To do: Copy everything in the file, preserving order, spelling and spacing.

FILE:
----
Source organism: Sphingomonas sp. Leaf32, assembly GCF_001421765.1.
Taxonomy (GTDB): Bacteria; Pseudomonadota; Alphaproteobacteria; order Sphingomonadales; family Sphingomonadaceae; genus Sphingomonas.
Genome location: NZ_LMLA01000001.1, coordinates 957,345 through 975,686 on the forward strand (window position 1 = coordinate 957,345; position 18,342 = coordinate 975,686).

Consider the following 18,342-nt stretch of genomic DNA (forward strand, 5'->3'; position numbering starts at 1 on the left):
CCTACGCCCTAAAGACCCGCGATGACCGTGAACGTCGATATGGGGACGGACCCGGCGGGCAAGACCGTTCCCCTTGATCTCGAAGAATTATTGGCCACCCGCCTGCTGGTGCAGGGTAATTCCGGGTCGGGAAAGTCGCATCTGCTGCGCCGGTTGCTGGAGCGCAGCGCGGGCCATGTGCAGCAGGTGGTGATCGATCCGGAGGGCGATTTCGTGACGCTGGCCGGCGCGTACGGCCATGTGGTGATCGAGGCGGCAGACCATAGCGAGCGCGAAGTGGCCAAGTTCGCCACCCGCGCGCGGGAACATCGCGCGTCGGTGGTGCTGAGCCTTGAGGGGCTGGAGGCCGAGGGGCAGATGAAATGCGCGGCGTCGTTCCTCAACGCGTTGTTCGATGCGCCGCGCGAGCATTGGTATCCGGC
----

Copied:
Source organism: Sphingomonas sp. Leaf32, assembly GCF_001421765.1.
Taxonomy (GTDB): Bacteria; Pseudomonadota; Alphaproteobacteria; order Sphingomonadales; family Sphingomonadaceae; genus Sphingomonas.
Genome location: NZ_LMLA01000001.1, coordinates 957,345 through 975,686 on the forward strand (window position 1 = coordinate 957,345; position 18,342 = coordinate 975,686).

Consider the following 18,342-nt stretch of genomic DNA (forward strand, 5'->3'; position numbering starts at 1 on the left):
CCTACGCCCTAAAGACCCGCGATGACCGTGAACGTCGATATGGGGACGGACCCGGCGGGCAAGACCGTTCCCCTTGATCTCGAAGAATTATTGGCCACCCGCCTGCTGGTGCAGGGTAATTCCGGGTCGGGAAAGTCGCATCTGCTGCGCCGGTTGCTGGAGCGCAGCGCGGGCCATGTGCAGCAGGTGGTGATCGATCCGGAGGGCGATTTCGTGACGCTGGCCGGCGCGTACGGCCATGTGGTGATCGAGGCGGCAGACCATAGCGAGCGCGAAGTGGCCAAGTTCGCCACCCGCGCGCGGGAACATCGCGCGTCGGTGGTGCTGAGCCTTGAGGGGCTGGAGGCCGAGGGGCAGATGAAATGCGCGGCGTCGTTCCTCAACGCGTTGTTCGATGCGCCGCGCGAGCATTGGTATCCGGC